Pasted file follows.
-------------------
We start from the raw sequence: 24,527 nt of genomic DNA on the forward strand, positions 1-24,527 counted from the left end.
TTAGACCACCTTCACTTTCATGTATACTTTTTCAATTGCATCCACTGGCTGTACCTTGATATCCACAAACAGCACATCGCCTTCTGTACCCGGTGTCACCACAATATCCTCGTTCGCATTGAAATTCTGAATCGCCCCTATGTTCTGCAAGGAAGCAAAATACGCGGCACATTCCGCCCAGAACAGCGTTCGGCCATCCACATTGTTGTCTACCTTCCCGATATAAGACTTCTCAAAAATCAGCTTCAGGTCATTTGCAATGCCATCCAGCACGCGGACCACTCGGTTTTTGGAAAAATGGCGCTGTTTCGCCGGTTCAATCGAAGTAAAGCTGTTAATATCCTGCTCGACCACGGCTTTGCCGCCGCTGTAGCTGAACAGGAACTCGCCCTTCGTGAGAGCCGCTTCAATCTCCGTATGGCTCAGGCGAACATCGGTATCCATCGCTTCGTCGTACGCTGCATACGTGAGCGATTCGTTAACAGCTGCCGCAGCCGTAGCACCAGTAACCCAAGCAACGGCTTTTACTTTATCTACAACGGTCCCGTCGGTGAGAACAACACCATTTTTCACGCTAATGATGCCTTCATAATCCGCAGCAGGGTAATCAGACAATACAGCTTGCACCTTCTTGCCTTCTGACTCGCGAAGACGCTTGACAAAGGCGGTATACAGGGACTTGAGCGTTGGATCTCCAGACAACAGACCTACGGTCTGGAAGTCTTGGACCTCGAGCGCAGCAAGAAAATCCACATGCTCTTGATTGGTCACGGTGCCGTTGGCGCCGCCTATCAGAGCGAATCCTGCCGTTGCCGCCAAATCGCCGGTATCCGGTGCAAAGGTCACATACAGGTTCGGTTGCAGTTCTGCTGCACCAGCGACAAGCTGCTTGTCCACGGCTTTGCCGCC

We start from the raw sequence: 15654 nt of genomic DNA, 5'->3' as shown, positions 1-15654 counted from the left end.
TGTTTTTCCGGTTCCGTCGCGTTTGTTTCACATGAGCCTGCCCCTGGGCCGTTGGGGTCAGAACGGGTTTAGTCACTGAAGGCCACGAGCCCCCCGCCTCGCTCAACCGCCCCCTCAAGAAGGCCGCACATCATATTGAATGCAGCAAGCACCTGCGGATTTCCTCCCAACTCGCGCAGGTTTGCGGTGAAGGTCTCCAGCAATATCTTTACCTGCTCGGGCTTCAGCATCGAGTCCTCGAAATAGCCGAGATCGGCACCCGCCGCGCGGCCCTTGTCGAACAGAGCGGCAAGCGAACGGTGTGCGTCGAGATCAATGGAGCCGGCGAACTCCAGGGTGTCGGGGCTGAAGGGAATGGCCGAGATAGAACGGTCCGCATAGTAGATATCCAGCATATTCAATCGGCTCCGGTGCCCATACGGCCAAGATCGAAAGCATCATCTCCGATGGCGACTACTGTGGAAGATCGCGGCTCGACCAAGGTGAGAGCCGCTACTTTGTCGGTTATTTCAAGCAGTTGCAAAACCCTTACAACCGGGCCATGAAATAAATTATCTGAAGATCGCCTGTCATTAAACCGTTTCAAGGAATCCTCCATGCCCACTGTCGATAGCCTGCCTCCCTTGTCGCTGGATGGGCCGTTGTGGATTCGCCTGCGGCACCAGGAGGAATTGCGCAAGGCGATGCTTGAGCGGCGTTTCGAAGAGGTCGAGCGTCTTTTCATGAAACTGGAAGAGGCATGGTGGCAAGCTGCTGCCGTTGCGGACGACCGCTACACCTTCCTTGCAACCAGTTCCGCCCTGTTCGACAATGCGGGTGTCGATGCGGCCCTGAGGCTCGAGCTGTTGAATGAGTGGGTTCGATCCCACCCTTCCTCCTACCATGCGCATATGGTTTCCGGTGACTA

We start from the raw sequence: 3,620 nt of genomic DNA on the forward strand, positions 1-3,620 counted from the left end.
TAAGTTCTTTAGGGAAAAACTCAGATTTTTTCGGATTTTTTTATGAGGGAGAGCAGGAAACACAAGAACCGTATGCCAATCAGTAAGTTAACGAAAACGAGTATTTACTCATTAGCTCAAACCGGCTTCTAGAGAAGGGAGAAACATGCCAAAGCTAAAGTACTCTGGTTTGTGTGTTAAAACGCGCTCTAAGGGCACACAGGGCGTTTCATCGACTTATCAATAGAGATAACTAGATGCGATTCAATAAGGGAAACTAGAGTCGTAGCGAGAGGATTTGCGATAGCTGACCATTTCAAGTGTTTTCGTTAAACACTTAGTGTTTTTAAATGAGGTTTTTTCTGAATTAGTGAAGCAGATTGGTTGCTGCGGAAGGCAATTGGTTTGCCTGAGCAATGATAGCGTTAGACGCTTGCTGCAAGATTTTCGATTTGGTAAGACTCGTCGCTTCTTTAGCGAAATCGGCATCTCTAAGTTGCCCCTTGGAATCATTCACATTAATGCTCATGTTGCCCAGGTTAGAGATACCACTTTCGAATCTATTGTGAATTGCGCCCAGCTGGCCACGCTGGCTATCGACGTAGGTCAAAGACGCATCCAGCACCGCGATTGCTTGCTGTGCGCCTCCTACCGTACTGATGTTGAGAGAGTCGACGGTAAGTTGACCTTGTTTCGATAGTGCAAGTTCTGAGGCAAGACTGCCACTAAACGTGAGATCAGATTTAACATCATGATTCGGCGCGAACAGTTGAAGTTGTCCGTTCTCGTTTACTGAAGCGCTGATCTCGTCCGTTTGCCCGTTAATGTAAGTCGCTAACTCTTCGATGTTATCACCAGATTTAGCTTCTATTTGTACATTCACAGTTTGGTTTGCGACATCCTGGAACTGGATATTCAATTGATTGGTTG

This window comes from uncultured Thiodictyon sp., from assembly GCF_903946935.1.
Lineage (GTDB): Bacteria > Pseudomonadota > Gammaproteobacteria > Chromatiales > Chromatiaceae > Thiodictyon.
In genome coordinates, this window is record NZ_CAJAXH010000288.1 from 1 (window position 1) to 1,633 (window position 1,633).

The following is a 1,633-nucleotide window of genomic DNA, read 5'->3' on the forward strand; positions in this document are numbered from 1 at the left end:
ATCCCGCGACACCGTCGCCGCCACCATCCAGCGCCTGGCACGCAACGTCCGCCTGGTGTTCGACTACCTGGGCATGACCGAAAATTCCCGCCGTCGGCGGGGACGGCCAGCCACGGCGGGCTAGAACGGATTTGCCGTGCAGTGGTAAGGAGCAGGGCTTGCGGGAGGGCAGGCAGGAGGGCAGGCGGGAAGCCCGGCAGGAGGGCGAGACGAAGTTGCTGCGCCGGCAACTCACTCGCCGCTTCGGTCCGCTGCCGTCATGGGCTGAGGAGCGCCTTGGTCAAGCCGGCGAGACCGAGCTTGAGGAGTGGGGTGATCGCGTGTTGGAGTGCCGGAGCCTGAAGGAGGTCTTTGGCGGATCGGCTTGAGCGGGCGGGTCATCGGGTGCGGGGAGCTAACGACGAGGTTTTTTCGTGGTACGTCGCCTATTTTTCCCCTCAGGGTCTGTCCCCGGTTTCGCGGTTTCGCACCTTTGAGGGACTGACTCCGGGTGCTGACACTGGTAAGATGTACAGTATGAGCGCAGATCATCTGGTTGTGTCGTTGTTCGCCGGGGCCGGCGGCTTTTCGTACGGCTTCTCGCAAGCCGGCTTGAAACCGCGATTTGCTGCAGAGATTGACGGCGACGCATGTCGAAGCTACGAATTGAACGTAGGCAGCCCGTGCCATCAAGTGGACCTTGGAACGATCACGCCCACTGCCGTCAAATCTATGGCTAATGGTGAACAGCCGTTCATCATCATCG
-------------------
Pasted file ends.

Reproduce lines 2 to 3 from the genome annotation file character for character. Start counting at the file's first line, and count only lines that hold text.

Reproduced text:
TTAGACCACCTTCACTTTCATGTATACTTTTTCAATTGCATCCACTGGCTGTACCTTGATATCCACAAACAGCACATCGCCTTCTGTACCCGGTGTCACCACAATATCCTCGTTCGCATTGAAATTCTGAATCGCCCCTATGTTCTGCAAGGAAGCAAAATACGCGGCACATTCCGCCCAGAACAGCGTTCGGCCATCCACATTGTTGTCTACCTTCCCGATATAAGACTTCTCAAAAATCAGCTTCAGGTCATTTGCAATGCCATCCAGCACGCGGACCACTCGGTTTTTGGAAAAATGGCGCTGTTTCGCCGGTTCAATCGAAGTAAAGCTGTTAATATCCTGCTCGACCACGGCTTTGCCGCCGCTGTAGCTGAACAGGAACTCGCCCTTCGTGAGAGCCGCTTCAATCTCCGTATGGCTCAGGCGAACATCGGTATCCATCGCTTCGTCGTACGCTGCATACGTGAGCGATTCGTTAACAGCTGCCGCAGCCGTAGCACCAGTAACCCAAGCAACGGCTTTTACTTTATCTACAACGGTCCCGTCGGTGAGAACAACACCATTTTTCACGCTAATGATGCCTTCATAATCCGCAGCAGGGTAATCAGACAATACAGCTTGCACCTTCTTGCCTTCTGACTCGCGAAGACGCTTGACAAAGGCGGTATACAGGGACTTGAGCGTTGGATCTCCAGACAACAGACCTACGGTCTGGAAGTCTTGGACCTCGAGCGCAGCAAGAAAATCCACATGCTCTTGATTGGTCACGGTGCCGTTGGCGCCGCCTATCAGAGCGAATCCTGCCGTTGCCGCCAAATCGCCGGTATCCGGTGCAAAGGTCACATACAGGTTCGGTTGCAGTTCTGCTGCACCAGCGACAAGCTGCTTGTCCACGGCTTTGCCGCC

We start from the raw sequence: 15654 nt of genomic DNA, 5'->3' as shown, positions 1-15654 counted from the left end.